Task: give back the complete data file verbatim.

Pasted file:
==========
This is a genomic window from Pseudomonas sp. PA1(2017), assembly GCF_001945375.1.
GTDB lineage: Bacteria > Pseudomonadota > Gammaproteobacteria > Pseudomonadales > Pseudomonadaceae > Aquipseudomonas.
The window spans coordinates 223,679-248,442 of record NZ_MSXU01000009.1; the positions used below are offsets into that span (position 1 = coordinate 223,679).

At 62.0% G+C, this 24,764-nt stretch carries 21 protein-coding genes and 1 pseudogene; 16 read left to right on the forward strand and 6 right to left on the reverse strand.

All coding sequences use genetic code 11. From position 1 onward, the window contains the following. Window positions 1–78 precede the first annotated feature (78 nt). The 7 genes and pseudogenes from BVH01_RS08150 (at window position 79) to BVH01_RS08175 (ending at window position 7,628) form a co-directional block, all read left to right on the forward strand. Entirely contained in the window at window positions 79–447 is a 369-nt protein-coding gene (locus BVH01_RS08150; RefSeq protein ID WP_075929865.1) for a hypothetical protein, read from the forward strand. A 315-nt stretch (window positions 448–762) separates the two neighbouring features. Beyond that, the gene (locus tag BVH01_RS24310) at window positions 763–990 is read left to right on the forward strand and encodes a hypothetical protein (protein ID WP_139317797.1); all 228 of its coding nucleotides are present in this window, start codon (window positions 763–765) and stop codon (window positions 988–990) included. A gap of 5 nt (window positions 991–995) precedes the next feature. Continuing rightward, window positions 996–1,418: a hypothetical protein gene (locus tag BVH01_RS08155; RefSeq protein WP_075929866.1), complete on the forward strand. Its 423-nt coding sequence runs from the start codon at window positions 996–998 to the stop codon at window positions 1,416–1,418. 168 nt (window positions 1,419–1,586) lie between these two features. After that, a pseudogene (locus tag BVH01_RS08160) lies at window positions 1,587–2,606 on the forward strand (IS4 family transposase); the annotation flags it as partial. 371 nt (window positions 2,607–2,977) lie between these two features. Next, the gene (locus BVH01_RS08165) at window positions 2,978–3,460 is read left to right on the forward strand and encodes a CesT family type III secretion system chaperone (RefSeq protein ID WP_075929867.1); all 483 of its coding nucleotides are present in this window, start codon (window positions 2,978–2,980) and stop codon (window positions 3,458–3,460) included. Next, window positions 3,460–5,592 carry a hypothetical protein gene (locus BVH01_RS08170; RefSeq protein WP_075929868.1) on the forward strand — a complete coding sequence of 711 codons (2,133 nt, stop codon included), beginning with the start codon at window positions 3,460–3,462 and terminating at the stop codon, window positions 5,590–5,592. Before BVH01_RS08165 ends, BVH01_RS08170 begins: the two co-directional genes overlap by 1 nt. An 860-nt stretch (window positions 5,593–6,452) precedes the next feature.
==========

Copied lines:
This is a genomic window from Pseudomonas sp. PA1(2017), assembly GCF_001945375.1.
GTDB lineage: Bacteria > Pseudomonadota > Gammaproteobacteria > Pseudomonadales > Pseudomonadaceae > Aquipseudomonas.
The window spans coordinates 223,679-248,442 of record NZ_MSXU01000009.1; the positions used below are offsets into that span (position 1 = coordinate 223,679).

At 62.0% G+C, this 24,764-nt stretch carries 21 protein-coding genes and 1 pseudogene; 16 read left to right on the forward strand and 6 right to left on the reverse strand.

All coding sequences use genetic code 11. From position 1 onward, the window contains the following. Window positions 1–78 precede the first annotated feature (78 nt). The 7 genes and pseudogenes from BVH01_RS08150 (at window position 79) to BVH01_RS08175 (ending at window position 7,628) form a co-directional block, all read left to right on the forward strand. Entirely contained in the window at window positions 79–447 is a 369-nt protein-coding gene (locus BVH01_RS08150; RefSeq protein ID WP_075929865.1) for a hypothetical protein, read from the forward strand. A 315-nt stretch (window positions 448–762) separates the two neighbouring features. Beyond that, the gene (locus tag BVH01_RS24310) at window positions 763–990 is read left to right on the forward strand and encodes a hypothetical protein (protein ID WP_139317797.1); all 228 of its coding nucleotides are present in this window, start codon (window positions 763–765) and stop codon (window positions 988–990) included. A gap of 5 nt (window positions 991–995) precedes the next feature. Continuing rightward, window positions 996–1,418: a hypothetical protein gene (locus tag BVH01_RS08155; RefSeq protein WP_075929866.1), complete on the forward strand. Its 423-nt coding sequence runs from the start codon at window positions 996–998 to the stop codon at window positions 1,416–1,418. 168 nt (window positions 1,419–1,586) lie between these two features. After that, a pseudogene (locus tag BVH01_RS08160) lies at window positions 1,587–2,606 on the forward strand (IS4 family transposase); the annotation flags it as partial. 371 nt (window positions 2,607–2,977) lie between these two features. Next, the gene (locus BVH01_RS08165) at window positions 2,978–3,460 is read left to right on the forward strand and encodes a CesT family type III secretion system chaperone (RefSeq protein ID WP_075929867.1); all 483 of its coding nucleotides are present in this window, start codon (window positions 2,978–2,980) and stop codon (window positions 3,458–3,460) included. Next, window positions 3,460–5,592 carry a hypothetical protein gene (locus BVH01_RS08170; RefSeq protein WP_075929868.1) on the forward strand — a complete coding sequence of 711 codons (2,133 nt, stop codon included), beginning with the start codon at window positions 3,460–3,462 and terminating at the stop codon, window positions 5,590–5,592. Before BVH01_RS08165 ends, BVH01_RS08170 begins: the two co-directional genes overlap by 1 nt. An 860-nt stretch (window positions 5,593–6,452) precedes the next feature.